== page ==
The Government Committee working to reduce the spread of the coronavirus and addressing public health and economic problems approved the crisis exit strategy plan. Now it will be submitted to the Parliament and other partners for their proposals, and the Government will approve the strategy after the discussions next week.
The person in charge of the emergency situation, Prime Minister Mr Jüri Ratas explained that the exit strategy aims to define the principles and stages of easing of restrictions and the following steps so that we can monitor developments in the country due to the spread of coronavirus on a scientific basis and respond to them appropriately. “Estonia aims to limit the spread of coronavirus and help our economy to recover as quickly as possible. We want to emerge from the crisis as a stronger and more cohesive society,” said the Prime Minister.
The decrease in the number of new cases of infections confirms the COVID-19 Scientific Advisory Board assessment that the restrictions imposed have worked and can be reduced with caution. “At the same time, we need to be certain that this outcome is final. Our aim is to make gradual changes so that the people of Estonia will not be hit by a new widespread wave of infections. Every step must be followed by sufficient time to assess the situation and to consider the new risk of infection. It is also necessary to assess the impact of easing of restrictions on people’s coping abilities and economic performance,” said Ratas.
“We have to take our daily life back from the coronavirus. We have been able to control the spread of the virus because we worked on it all together as a society. Our health care system has been fighting hard. Estonia is well equipped with personal protective equipment. People in Estonia have followed the instructions and rules. With the gradual opening of the economy, the rapid recovery of the economy which has experienced setbacks now depends on us all,” added the Prime Minister.
The Prime Minister stressed that the easing of restrictions would inevitably entail a risk of a somewhat increase in the number of infected people. Therefore, compliance with the rules of conduct and hygiene, such as compliance with the 2-by-2 rule, use of masks and disinfectants, will continue to be a prerequisite. “Further spread of the virus and the emergence of the entire country from the crisis as quickly as possible, requires continued responsible behaviour from all of us, so that we have no reason to extend the restrictions again,” said Ratas.
The Government Committee will review the mitigation of restrictions in cooperation with scientists and experts once a week.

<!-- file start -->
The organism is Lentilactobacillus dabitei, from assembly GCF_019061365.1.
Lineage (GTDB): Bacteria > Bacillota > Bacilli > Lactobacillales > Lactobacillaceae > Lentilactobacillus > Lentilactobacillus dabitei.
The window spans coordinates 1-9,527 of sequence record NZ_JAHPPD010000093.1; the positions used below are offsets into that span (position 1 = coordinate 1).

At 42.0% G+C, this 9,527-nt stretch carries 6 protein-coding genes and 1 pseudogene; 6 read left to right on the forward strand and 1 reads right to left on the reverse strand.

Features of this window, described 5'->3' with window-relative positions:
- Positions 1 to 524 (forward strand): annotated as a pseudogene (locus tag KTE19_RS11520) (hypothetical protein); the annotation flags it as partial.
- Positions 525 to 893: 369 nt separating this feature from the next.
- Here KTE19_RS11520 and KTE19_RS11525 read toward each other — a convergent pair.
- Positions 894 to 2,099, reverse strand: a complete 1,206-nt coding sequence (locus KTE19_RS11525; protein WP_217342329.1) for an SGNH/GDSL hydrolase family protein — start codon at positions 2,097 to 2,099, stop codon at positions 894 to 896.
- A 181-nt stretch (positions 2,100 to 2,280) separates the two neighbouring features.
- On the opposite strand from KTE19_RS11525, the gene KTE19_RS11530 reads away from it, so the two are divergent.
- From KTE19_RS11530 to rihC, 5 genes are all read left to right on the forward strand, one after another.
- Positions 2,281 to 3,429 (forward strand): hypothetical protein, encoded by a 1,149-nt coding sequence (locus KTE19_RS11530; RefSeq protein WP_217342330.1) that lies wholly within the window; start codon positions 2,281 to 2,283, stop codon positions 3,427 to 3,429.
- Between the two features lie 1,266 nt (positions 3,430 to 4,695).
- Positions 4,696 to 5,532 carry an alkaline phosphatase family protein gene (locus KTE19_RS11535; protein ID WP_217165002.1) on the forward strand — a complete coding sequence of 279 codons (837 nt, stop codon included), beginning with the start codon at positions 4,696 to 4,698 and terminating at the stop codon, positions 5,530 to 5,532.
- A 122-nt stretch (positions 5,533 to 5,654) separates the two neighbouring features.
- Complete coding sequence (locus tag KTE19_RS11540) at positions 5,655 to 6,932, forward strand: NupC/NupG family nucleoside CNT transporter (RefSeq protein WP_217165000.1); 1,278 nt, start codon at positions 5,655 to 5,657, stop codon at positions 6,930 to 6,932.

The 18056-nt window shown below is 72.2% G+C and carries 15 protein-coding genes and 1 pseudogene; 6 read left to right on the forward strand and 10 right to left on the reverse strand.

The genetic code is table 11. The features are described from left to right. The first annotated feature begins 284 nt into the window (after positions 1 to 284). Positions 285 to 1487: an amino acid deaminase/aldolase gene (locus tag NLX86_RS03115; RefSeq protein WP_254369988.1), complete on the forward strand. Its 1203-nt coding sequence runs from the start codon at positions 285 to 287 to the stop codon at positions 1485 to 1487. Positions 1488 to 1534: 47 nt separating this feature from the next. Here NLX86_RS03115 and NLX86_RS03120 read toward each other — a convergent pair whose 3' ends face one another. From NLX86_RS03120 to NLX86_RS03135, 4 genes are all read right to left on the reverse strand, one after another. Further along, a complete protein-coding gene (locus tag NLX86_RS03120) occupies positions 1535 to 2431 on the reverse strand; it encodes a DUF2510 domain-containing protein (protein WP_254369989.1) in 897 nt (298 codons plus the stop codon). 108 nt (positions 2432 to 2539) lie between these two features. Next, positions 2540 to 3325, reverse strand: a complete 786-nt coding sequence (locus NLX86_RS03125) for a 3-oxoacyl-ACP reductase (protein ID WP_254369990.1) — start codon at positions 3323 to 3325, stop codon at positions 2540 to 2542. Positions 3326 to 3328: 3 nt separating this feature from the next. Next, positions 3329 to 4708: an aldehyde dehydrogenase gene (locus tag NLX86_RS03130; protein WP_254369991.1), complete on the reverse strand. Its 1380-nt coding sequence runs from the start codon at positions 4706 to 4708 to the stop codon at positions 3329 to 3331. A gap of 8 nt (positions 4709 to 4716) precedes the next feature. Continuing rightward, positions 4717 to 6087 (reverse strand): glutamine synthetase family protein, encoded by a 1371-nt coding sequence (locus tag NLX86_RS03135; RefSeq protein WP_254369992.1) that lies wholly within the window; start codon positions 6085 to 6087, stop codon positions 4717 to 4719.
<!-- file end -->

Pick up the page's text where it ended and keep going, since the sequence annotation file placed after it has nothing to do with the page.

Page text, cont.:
The exit strategy is divided into three stages. The first was the escalation of the outbreak. In terms of medical indicators, we are now starting a second stage of stabilisation, when we can start gradually easing the restrictions imposed. The third stage is the return to normal, which requires, among other things, preparation for the next possible outbreak of the disease.
The restrictions imposed have been set in the order of priorities, and their impact on the spread of infection has been assessed. Restrictions will be relieved gradually in compliance with certain conditions if the agreed systems of indicators allows it.
The first step is the opening of museums, informal hobby education, and open-air sports activities. Also carrying out certain civil status procedures under limited conditions. The next step is the limited opening of shops and certain types of services in shopping centres.
Gradual restoration of scheduled treatments already started on April 21. If the indicators allow, then schools will be opened from May 15, so that the students about to graduate can prepare for exams and students who need it can get some support.
The exit strategy was developed under the leadership of the Government Office in cooperation with the Government Committee, the COVID-19 Scientific Advisory Board and experts in various fields.
Key indicators of exit strategy:
1. Number of infected persons per day and the ratio of all tested persons, number of infected persons in the age group 50+.
2. Number of COVID-19 patients in hospital care.
3. Use of intensive care facilities due to COVID-19 (number of beds, per 24h).
4. Access to health care.
5. Preparedness of the population to follow government guidelines and measures.
6. General health of the economy.
7. Ability to implement confidence measures.
8. Epidemiological situation and COVID-19 countermeasures in the region, EU Member States and third countries.